That adds up to a big cut in Social Security benefits. Imagine, for example, a person born in 1935 who retired to full benefits at age 65 in 2000. According to the Social Security Administration, people in that position had an average initial monthly benefit of $1,435, or $17,220 a year. Under the cost-of-living-adjustment formula and 2012 inflation, that benefit be up to $1,986 a month in 2013, or $23,832 a year. But under chained CPI, the sum would be around $1,880 a month, or $22,560 a year. That’s a cut of over 5 percent, and more as you go further and further into the future:

      The results by using chained CPI for taxes are also striking. The Tax Policy Center calculated the income tax increases that would be caused by a switch to chained CPI. They’re not big — a little more than $100 a year for most families — but they’re oddly regressive:

      The group getting the biggest tax hike is families making between $30,000 and $40,000 a year. Their increase is almost six times that faced by millionaires. That’s because millionaires are already in the top bracket, so they’re not being pushed into higher marginal rates because of changing bracket thresholds. While a different inflation measure might mean that the cutoff between the 15 percent and 25 percent goes from $35,000 to $30,000, the threshold for the top 35 percent bracket is already low enough that all millionaires are paying it. Some of their income is taxed at higher rates because of lower thresholds down the line, but as a percentage of income that doesn’t amount to a whole lot.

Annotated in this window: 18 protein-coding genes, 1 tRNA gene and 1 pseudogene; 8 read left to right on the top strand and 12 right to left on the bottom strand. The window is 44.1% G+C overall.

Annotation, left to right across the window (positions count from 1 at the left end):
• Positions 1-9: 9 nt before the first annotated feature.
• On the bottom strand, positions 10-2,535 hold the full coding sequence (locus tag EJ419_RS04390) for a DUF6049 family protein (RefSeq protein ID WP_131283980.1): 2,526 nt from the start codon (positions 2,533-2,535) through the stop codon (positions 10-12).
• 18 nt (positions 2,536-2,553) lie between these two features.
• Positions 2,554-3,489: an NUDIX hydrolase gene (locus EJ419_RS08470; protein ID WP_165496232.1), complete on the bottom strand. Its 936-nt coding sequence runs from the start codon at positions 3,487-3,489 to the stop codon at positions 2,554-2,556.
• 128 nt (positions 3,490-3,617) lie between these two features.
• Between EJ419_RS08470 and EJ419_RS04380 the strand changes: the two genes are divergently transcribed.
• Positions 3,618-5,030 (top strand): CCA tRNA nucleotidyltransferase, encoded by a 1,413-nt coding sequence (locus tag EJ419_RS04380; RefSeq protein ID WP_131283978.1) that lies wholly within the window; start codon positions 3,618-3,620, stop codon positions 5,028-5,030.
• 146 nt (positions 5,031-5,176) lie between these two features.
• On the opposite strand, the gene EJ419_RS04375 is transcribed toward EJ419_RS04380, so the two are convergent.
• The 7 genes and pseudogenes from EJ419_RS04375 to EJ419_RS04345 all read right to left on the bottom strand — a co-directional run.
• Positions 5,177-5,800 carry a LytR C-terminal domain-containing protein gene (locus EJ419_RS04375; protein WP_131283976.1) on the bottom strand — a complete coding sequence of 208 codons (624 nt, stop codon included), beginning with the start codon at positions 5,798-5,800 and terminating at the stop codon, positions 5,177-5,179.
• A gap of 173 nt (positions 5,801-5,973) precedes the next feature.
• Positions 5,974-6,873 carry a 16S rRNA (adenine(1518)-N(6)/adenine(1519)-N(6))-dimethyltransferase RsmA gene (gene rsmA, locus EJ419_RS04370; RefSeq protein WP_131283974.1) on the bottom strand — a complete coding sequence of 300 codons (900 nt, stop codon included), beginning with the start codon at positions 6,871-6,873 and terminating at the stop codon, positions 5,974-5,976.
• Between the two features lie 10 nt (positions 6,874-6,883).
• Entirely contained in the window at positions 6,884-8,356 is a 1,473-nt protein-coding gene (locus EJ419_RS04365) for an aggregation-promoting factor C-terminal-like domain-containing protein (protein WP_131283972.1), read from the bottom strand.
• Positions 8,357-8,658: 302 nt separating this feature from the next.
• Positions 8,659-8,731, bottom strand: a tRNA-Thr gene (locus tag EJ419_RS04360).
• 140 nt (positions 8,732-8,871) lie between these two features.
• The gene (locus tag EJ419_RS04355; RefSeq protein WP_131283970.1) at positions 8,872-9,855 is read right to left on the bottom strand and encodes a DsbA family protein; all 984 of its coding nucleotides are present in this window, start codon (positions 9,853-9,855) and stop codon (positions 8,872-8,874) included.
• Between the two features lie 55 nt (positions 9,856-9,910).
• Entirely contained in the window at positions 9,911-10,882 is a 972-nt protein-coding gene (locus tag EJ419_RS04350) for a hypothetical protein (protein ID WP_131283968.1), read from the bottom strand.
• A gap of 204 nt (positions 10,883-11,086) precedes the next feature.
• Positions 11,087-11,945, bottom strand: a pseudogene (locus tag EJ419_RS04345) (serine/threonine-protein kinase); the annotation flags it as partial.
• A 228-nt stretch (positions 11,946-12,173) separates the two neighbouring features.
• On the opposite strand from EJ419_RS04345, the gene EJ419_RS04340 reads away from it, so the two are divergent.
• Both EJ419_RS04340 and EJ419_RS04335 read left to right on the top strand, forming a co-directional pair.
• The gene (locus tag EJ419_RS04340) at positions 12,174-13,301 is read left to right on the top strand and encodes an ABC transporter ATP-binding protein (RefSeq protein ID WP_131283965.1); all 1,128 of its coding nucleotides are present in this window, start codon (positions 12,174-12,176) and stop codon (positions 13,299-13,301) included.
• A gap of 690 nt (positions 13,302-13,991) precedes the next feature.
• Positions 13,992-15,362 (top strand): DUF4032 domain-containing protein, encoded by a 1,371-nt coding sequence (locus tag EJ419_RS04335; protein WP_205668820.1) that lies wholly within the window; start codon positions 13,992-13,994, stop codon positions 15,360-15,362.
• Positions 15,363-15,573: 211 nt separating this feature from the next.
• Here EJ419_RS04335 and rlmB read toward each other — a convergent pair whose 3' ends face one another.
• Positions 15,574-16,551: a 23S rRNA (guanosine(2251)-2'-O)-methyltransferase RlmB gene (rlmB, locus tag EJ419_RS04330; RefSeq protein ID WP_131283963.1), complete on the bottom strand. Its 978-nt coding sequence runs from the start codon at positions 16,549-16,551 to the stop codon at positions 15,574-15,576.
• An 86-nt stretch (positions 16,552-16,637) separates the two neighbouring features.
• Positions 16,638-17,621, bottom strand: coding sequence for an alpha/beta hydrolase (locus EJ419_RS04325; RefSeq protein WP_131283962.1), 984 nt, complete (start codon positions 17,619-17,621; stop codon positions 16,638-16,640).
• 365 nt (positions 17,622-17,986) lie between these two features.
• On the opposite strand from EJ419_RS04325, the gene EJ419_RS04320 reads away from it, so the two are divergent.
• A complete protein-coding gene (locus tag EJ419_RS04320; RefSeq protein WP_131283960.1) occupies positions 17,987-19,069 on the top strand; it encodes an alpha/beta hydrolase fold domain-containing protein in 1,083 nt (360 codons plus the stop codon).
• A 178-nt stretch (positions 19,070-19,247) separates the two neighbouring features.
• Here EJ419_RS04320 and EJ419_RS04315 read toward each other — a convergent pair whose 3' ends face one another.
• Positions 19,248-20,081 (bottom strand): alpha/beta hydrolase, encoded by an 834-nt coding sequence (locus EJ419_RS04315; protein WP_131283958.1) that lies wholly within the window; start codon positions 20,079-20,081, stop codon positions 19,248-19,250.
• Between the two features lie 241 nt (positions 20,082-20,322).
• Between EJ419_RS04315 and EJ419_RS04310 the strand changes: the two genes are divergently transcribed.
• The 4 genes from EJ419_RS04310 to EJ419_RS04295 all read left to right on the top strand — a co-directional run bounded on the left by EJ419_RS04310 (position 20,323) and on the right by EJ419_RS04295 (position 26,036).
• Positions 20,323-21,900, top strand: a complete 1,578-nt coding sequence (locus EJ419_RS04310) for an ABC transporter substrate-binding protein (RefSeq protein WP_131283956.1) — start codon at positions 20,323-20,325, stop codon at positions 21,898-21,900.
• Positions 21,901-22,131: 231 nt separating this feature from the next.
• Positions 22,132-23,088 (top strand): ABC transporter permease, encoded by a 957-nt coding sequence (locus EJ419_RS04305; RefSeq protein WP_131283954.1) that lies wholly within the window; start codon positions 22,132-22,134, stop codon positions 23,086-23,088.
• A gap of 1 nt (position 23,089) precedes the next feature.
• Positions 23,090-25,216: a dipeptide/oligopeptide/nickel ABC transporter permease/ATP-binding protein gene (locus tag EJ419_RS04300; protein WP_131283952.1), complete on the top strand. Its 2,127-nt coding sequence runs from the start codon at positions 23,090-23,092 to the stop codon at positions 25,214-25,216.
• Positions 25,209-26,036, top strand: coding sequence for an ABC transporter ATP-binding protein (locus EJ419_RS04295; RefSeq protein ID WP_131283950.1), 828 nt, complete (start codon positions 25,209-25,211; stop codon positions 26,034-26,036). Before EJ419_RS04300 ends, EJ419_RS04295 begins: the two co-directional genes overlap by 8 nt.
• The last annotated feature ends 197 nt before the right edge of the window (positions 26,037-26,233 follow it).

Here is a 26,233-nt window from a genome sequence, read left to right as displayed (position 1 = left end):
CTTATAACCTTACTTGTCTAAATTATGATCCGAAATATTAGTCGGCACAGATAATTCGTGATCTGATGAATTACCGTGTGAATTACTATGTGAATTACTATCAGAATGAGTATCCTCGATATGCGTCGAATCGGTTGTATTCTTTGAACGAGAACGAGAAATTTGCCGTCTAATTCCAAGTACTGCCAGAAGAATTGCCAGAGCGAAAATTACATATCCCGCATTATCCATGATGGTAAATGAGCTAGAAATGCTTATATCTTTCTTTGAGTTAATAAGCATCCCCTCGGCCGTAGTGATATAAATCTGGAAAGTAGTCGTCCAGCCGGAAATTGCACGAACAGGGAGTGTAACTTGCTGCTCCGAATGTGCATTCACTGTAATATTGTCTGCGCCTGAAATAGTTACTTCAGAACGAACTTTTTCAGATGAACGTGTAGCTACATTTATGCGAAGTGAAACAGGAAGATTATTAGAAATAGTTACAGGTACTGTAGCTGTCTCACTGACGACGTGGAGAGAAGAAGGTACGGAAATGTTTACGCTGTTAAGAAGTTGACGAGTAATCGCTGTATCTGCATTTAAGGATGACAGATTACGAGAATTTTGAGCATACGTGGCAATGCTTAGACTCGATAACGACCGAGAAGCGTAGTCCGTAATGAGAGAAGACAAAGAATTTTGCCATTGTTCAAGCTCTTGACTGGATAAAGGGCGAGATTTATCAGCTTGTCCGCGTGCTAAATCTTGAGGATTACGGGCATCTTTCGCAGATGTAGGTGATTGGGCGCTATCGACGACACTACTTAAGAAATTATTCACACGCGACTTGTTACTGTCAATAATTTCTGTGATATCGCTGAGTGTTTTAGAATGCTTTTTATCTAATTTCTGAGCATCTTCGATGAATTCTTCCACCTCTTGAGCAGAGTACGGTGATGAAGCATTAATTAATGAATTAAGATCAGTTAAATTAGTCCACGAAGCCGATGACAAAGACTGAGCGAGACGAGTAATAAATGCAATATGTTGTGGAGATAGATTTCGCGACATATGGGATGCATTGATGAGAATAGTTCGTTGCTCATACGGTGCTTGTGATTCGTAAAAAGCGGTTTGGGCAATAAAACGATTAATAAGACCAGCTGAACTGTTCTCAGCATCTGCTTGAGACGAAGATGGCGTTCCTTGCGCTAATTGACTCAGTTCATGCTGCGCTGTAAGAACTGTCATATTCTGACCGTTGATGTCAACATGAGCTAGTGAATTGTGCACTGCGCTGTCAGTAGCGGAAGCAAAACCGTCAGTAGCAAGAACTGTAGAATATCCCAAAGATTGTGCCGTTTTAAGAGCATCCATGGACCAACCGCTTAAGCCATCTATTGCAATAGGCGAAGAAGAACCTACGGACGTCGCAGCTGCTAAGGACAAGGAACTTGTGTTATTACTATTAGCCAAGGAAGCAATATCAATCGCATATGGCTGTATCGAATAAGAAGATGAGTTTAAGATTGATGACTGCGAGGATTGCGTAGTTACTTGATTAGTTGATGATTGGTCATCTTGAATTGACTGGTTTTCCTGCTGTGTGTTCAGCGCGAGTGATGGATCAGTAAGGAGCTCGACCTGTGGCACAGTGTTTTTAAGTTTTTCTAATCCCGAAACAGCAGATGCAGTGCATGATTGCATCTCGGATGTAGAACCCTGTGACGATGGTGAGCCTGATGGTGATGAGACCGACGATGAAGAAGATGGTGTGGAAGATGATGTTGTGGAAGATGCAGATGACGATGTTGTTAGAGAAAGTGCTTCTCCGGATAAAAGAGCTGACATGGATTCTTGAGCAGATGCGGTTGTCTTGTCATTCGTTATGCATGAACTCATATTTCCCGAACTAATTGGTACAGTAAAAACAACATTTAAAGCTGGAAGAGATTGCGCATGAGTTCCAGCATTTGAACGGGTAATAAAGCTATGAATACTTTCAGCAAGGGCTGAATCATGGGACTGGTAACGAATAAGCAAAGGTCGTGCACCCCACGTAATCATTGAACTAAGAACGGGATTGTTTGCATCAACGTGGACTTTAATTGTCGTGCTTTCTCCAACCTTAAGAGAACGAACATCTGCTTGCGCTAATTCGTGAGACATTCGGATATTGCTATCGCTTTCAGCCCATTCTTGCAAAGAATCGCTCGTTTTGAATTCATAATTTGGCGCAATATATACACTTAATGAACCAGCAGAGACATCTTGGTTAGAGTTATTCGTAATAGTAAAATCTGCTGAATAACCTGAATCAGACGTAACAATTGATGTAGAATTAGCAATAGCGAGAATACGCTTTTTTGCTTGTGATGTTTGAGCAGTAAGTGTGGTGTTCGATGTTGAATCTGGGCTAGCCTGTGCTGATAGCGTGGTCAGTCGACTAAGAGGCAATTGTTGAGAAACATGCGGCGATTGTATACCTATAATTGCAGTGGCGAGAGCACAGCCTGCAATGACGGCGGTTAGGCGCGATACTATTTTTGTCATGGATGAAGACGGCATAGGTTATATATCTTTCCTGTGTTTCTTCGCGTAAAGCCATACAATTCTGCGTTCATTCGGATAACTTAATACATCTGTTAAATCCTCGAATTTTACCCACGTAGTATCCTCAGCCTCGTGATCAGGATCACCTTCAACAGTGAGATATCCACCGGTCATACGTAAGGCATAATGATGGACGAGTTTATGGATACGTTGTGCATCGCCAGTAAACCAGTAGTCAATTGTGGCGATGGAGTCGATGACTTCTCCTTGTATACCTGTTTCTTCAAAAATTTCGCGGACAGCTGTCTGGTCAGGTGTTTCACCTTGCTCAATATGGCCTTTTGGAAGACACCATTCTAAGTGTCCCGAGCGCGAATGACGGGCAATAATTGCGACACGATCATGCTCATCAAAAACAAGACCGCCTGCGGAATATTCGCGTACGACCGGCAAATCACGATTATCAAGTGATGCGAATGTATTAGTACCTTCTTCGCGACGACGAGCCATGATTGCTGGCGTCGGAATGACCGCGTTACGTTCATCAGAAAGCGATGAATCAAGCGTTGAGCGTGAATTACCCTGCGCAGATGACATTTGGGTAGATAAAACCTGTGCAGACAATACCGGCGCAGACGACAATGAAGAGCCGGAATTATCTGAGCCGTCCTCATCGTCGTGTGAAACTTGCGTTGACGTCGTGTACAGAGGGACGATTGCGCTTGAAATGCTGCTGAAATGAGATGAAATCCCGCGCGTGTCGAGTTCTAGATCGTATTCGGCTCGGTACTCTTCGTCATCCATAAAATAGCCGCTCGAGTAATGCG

All told, chained CPI raises average taxes by about 0.19 percent of income. So, taken all together, it’s basically a big (5 percent over 12 years; more, if you take a longer view) across-the-board cut in Social Security benefits paired with a 0.19 percent income surtax. You don’t hear a lot of politicians calling for the drastic slashing of Social Security benefits and an across-the-board tax increase that disproportionately hits low earners. But that’s what they’re sneakily doing when they talk about chained CPI.

      Bear in mind, this is the "least" draconian of the "3" cuts to Social Security that the President's own Fiscal Commission has recommended.  

      As the piece above points out, this subject matter is not well understood by the general public, and should not be oversimplified.

      There's absolutely no "urgency" to fix Social Security.  

      Here's a video of the actual staffers from the 1983 Greenspan Commission.  They warn of the deep cuts yet to come under that law, and make their suggestions as to "reform."

      Apologize that the C-Span embed code is unavailable.

      Future of 1983 Social Security Law.

      Mr. musiccitymollie and I will be fine.  Having served long term "missions" in South America, we will be fortunate to enjoy a decent retirement in a beautiful and inexpensive country.

      But we are in culture shock when coming back to some parts of the US.  And two of our siblings have already been told that they will be forced into the exchange in 2014.  Both are in states that will not from their own state-run exchange.  One sibling has suffered two occurrences of cancer in the past five years.

      Everything must be done to actual bolster the flimsy social safety net in this country.  Now is not the time to consider any cuts.  

      Good luck to everyone.

    •  I don't believe negotiating from a position of... (1+ / 0-)
      Recommended by:

      ...strength constitutes the need to gamble. Not only did Barack Obama win re-election with more than 50% of the popular vote and an overwhelming majority of electoral votes (including most swing states), but Democrats did exceedingly well in the senate races.

      I am puzzled by an approach to strengthening Social Security that does not levy taxes from those in the best position to pay them, but rather takes from those who have the least to give. I don't find this approach to be very Christian, to say nothing of its indecency from a humanist perspective.

      Just my 2 cents...take it for what it's worth :)